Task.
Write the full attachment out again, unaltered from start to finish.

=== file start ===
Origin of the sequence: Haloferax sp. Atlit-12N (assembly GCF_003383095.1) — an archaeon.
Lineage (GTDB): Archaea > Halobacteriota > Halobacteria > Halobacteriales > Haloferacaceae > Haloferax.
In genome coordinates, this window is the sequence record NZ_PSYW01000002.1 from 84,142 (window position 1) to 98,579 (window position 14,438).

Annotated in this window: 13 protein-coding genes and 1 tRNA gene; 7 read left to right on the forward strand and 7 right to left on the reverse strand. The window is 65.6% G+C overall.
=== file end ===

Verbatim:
Origin of the sequence: Haloferax sp. Atlit-12N (assembly GCF_003383095.1) — an archaeon.
Lineage (GTDB): Archaea > Halobacteriota > Halobacteria > Halobacteriales > Haloferacaceae > Haloferax.
In genome coordinates, this window is the sequence record NZ_PSYW01000002.1 from 84,142 (window position 1) to 98,579 (window position 14,438).

Annotated in this window: 13 protein-coding genes and 1 tRNA gene; 7 read left to right on the forward strand and 7 right to left on the reverse strand. The window is 65.6% G+C overall.